Danvers Club Sues for Music Copyright Infringement | tidings

DANVERS – A Danvers music venue has been sued for copyright infringement for allegedly failing to pay licensing fees to play music at the club.

The American Society of Composers, Authors and Publishers announced Tuesday that it has filed a lawsuit against Breakaway in Danvers as well as six other establishments across the country.

The lawsuit, filed Monday in federal court in Boston, alleges that Breakaway has failed to pay license fees required by a license agreement it signed with ASCAP in 2016. The organization terminated Breakaway’s license in November 2018, but the club continued to was playing ASCAP’s members’ music, the lawsuit states.

The organization sued Breakaway for copyright infringement in 2020 and the club failed to pay a settlement, the lawsuit said. The club has also refused to obtain an ASCAP license agreement, according to the suit.

Detached owner Joe Crowley denied the club has failed to pay license fees since 2016. He said the club has not paid dues during the pandemic because it was closed for eight months and had no live entertainment for a year and a half. He said he is in the process of negotiating with ASCAP about what the license fee should be.

Crowley criticized the organization for filing the lawsuit and making the dispute public.

“They think they can make people stronger by embarrassing them,” he said. “They don’t care about the reputation of businesses or how hard it has been during COVID.”

ASCAP is a member organization of songwriters, composers and music publishers. The organization says it licenses music to hundreds of thousands of bars, restaurants, radio stations and other businesses to allow them to legally play songs that are protected by copyright laws, whether the songs are performed by a live band or played through recorded music.

The lawsuit accused Breakaway of making “unauthorized public performances” of the copyrighted music. The lawsuit cited the July 31 performance of three specific songs — “That’s Life,” “Ain’t That A Kick In The Head” and “There, I’ve Said It Again.”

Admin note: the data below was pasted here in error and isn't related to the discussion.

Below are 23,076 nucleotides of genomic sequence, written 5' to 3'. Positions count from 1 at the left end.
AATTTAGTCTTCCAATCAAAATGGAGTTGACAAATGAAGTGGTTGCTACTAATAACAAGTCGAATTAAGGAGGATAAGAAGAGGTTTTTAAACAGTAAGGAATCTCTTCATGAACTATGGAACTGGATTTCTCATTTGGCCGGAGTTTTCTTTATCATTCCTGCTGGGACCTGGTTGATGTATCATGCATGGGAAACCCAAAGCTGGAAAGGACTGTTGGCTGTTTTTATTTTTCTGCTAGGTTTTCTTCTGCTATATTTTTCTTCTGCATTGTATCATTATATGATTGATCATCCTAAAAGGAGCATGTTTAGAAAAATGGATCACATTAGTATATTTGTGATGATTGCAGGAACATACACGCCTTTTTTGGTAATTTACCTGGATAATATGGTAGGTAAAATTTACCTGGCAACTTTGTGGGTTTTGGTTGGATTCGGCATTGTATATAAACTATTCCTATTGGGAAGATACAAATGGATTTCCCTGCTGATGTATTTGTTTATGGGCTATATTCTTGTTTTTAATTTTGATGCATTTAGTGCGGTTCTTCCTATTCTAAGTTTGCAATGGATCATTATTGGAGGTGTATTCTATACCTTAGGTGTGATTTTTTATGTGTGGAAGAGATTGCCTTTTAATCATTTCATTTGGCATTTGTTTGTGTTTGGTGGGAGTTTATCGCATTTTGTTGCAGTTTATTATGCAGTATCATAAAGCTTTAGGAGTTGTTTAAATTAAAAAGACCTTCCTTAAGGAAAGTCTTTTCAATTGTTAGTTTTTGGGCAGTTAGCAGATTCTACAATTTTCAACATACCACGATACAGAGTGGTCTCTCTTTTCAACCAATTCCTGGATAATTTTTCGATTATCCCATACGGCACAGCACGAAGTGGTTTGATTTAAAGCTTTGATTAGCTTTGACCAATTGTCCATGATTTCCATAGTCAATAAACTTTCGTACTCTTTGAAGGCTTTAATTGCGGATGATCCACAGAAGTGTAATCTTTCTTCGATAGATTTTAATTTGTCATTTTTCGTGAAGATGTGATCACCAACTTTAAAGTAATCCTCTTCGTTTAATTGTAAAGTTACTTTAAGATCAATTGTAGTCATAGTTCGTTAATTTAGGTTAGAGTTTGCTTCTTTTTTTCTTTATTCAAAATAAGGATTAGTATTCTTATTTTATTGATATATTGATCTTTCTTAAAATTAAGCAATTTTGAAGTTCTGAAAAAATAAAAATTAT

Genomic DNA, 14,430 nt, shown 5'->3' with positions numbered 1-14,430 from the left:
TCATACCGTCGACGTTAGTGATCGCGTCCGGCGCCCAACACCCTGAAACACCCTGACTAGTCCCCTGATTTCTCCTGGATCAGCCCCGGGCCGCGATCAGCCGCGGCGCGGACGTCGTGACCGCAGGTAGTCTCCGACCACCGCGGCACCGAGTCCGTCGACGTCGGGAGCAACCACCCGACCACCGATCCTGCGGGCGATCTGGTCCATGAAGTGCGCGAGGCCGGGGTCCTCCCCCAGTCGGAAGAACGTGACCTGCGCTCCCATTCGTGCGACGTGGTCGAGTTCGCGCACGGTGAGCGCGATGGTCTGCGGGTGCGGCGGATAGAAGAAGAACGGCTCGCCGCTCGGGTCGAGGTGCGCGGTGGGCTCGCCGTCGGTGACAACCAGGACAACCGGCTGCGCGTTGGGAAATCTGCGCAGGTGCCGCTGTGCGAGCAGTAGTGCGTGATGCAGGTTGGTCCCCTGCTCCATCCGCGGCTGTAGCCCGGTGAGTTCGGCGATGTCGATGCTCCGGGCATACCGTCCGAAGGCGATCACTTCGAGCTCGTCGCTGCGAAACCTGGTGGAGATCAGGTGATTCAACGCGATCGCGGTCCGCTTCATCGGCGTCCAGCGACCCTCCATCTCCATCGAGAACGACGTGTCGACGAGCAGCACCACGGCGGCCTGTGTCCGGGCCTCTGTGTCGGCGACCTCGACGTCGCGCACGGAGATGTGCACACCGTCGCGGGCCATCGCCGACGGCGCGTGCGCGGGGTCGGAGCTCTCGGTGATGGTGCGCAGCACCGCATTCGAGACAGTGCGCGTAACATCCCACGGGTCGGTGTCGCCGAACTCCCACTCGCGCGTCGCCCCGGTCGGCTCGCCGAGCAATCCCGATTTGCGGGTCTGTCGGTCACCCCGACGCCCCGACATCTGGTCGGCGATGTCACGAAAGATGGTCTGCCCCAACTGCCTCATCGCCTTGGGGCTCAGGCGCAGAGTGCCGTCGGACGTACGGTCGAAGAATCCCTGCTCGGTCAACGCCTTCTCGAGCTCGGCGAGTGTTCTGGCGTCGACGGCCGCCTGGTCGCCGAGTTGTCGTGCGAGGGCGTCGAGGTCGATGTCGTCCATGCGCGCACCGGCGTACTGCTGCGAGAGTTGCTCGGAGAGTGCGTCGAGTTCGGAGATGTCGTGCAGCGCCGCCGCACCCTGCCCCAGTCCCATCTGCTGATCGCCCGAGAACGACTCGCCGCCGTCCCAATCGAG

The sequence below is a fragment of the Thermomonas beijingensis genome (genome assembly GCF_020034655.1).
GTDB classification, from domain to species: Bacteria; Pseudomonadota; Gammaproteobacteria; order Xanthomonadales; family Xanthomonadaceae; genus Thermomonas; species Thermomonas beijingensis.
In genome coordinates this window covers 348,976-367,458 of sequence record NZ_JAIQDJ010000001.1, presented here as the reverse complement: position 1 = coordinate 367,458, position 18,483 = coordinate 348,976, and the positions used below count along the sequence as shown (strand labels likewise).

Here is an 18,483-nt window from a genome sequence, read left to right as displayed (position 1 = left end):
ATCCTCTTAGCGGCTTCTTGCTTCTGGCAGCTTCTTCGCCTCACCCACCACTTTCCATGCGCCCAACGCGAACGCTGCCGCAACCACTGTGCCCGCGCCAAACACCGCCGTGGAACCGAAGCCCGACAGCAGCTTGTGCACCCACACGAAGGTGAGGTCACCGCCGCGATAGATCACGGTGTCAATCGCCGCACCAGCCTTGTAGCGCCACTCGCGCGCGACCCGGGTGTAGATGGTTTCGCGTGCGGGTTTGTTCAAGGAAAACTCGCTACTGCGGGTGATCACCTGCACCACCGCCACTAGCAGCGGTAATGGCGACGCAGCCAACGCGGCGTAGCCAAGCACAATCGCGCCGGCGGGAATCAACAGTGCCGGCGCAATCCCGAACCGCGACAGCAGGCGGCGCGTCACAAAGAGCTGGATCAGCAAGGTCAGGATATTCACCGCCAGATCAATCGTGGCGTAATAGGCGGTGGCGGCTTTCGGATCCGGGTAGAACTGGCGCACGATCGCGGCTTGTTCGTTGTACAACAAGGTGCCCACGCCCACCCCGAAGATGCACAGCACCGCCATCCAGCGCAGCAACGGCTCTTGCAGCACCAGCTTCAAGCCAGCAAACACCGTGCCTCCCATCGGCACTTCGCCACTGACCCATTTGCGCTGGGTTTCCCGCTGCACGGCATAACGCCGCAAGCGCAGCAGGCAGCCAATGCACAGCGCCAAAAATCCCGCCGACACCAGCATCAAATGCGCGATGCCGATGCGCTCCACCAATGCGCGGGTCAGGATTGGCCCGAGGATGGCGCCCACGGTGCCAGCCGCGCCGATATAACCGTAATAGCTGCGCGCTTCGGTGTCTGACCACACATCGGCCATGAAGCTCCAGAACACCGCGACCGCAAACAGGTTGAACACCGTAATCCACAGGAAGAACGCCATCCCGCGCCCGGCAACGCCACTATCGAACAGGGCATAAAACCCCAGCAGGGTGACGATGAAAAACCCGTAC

Crowley said the songs were played during a karaoke night at the club.

Crowley said he and ASCAP disagree on how much the club should pay in license fees, which he said is based on the size of a venue. Crowley said ASCAP is basing the fee on the size of the entire Breakaway building, and not just the entertainment portion of the club. The building, located on Route 1 in Danvers, also includes a restaurant and function room.

ASCAP says the average cost for bars and restaurants to obtain a license is less than $2 a day, and it gives them the right to play an unlimited amount of music and covers over 11.5 million songs. Almost 90% of license fees go directly to songwriters, composers and music publishers as royalties, the organization says. ASCAP says it represents more than 875,000 songwriters, composers and music publishers.

According to the lawsuit, ASCAP has attempted to contact Crowley or his representatives at least 14 times since July 23 to offer Breakaway a license. The suit asks that Breakaway be ordered to pay damages of not more than $30,000 nor less than $750 for each of the three alleged violations, plus the cost of the suit. The plaintiffs are listed as Universal-Polygram International Publishing Inc., Maraville Music Corp. and Music Sales Corporation.

Other businesses ASCAP has filed lawsuits against include the Calvin Theater in Northhampton, as well as venues in Texas, Connecticut, Wisconsin and Illinois. In a press release, ASCAP Executive Vice President of Licensing Stephanie Rulye said songwriters depend on royalties to make a living from their creative work.

“It’s only right that businesses that were fortunate enough to receive relief from the government during hard times to cover their expenses, like The Breakaway, should pay songwriters whose music brings such value to their establishments,” Rulye said. .

Breakaway took out two loans worth $307,379 through the Paycheck Protection Program, according to online records.

Staff writer Paul Leighton can be reached at 978-338-2535, by email at [email protected] or on Twitter at @heardinbeverly.

Leave a Comment

Your email address will not be published. Required fields are marked *